The sun came out for Pride Edinburgh as did thousands of people who paraded from Holyrood to the Meadows to celebrate.
Several politicians made speeches from the top of the double decker bus at Holyrood marking the the 50th anniversary of the Stonewall riots in New York.
Christina McKelvie MSP, Minister for Older People and Equalities, began by explaining that in Lithuania where she had visited recently, they had had to suspend their Pride march but she hoped it would take place in a few days time. Referring to The Scottish Government’s decision to delay action on the Gender Recognition Act to allow time for more consultation over the summer, she said : “We may have hit a few bumps in the road recently but we are not going to stop walking with you on that journey for equality.”
City of Edinburgh councillor Max Mitchell offered a very personal account of what it is like to be gay when he said :”When I think back to when I was 19 and was kissed in public by a man for the first time, I was so nervous. Not nervous about being kissed but so scared how the people around us would react and what they might do.” He explained that even as recently as last year he was verbally abused during the Fringe for being gay.
He said : “Not all parties have got it right and mine is included there. Recently there has been so much change in attitude and so much progress made. I think it is right to look at our past and acknowledge where some got it right immediately, but so many got it wrong.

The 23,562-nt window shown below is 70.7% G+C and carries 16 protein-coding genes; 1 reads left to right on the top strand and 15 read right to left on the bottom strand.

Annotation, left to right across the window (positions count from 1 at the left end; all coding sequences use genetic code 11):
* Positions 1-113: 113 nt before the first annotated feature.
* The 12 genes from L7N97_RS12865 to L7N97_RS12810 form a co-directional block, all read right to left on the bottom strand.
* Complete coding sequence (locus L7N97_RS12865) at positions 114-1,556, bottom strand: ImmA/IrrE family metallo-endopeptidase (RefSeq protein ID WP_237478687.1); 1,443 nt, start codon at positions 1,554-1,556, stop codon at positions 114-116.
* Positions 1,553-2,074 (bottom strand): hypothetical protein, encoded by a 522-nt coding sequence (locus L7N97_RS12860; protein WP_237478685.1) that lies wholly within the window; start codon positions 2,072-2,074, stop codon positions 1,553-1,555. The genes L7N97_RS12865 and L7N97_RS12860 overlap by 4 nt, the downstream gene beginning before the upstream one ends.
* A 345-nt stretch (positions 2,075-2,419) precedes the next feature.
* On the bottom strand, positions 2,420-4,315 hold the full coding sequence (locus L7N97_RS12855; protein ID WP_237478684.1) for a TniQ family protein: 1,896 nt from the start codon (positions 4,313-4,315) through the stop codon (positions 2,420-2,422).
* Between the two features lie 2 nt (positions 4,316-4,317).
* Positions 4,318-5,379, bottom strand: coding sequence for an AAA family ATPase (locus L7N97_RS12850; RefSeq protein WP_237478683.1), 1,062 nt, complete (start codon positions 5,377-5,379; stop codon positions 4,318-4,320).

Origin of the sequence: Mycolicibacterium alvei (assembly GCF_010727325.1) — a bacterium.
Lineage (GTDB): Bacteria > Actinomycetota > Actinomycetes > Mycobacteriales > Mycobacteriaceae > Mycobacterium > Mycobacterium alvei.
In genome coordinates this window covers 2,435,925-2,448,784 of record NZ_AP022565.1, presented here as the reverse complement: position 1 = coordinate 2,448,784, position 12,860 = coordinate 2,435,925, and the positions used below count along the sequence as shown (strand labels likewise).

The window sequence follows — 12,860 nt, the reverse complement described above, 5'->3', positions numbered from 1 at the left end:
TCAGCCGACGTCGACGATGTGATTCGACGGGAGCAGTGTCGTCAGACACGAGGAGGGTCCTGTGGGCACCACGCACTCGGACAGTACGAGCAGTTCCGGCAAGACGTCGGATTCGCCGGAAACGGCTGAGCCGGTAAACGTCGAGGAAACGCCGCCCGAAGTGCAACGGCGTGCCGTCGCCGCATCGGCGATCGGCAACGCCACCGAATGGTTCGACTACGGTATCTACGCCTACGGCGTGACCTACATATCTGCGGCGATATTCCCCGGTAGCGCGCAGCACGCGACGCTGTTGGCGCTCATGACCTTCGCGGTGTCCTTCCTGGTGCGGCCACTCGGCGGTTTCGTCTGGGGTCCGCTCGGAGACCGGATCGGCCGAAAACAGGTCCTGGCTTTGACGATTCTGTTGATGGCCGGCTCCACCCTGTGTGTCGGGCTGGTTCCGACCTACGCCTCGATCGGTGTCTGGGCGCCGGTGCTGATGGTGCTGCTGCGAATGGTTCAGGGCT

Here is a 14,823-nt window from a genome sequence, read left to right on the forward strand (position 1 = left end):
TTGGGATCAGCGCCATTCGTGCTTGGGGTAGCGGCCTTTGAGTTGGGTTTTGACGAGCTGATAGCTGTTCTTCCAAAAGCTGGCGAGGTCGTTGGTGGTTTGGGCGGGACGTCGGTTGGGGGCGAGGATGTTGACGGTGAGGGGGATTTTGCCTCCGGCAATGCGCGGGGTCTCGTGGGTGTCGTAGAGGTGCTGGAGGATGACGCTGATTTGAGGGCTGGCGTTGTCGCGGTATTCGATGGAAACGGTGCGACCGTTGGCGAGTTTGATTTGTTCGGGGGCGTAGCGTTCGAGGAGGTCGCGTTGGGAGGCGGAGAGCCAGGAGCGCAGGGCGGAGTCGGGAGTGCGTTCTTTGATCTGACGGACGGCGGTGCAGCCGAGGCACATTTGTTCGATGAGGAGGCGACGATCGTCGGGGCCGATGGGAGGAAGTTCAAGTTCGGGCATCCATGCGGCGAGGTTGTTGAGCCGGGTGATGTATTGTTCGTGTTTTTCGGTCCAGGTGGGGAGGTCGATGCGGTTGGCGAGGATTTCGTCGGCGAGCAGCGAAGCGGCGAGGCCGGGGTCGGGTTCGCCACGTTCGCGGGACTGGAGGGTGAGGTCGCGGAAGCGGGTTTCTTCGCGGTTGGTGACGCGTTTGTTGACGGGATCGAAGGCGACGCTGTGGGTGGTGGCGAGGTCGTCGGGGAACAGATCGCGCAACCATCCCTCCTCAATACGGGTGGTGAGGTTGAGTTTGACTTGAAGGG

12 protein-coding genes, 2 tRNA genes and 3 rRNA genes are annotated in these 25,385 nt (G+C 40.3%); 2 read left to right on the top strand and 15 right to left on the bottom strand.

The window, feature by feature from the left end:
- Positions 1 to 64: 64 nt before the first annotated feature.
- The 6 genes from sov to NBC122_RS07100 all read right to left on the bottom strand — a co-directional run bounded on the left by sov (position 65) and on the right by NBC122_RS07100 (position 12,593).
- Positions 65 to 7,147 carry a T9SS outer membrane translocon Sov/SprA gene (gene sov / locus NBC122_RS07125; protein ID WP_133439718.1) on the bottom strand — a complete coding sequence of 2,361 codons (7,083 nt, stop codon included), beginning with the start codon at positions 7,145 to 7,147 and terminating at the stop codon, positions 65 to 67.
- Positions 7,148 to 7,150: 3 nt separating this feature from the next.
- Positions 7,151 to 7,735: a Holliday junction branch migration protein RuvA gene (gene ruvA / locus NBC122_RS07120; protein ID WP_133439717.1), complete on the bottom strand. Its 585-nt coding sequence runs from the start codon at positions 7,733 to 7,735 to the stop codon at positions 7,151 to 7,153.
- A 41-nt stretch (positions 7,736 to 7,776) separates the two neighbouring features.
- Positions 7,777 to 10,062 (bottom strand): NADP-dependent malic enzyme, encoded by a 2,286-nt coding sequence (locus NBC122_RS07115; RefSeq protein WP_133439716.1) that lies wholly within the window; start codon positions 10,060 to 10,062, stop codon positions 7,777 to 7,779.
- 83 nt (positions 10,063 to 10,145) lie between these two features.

“I think it is so much more important to look to our future. We have to ensure that what is our right and what is law is what we enjoy day to day in our lives. It is not necessarily even being accepted into society any more, but being part of society.”
Patrick Harvie MSP co-convener of the Scottish Green Party, encouraged everyone to stand together in the same way as he had done during the campaign against Section 28 in the 1990s. This was the law which forbade local government from promoting homosexuality in schools. He said :”Those within our communities who are experiencing that same level of hatred, of stigma of aggression and in this case of transphobia. They need to know that we will stand together again.”
More photos are on our Facebook page. But here is a flavour of the lovely, colourful, happy marchers who were out on the streets on Saturday.
The event was sponsored by Manchester Airport who regard Edinburgh as one of their main customer sources, only a train ride or a few hours drive away. Crew from Virgin Atlantic one of their biggest holiday airlines accompanied them to Pride in Scotland’s capital.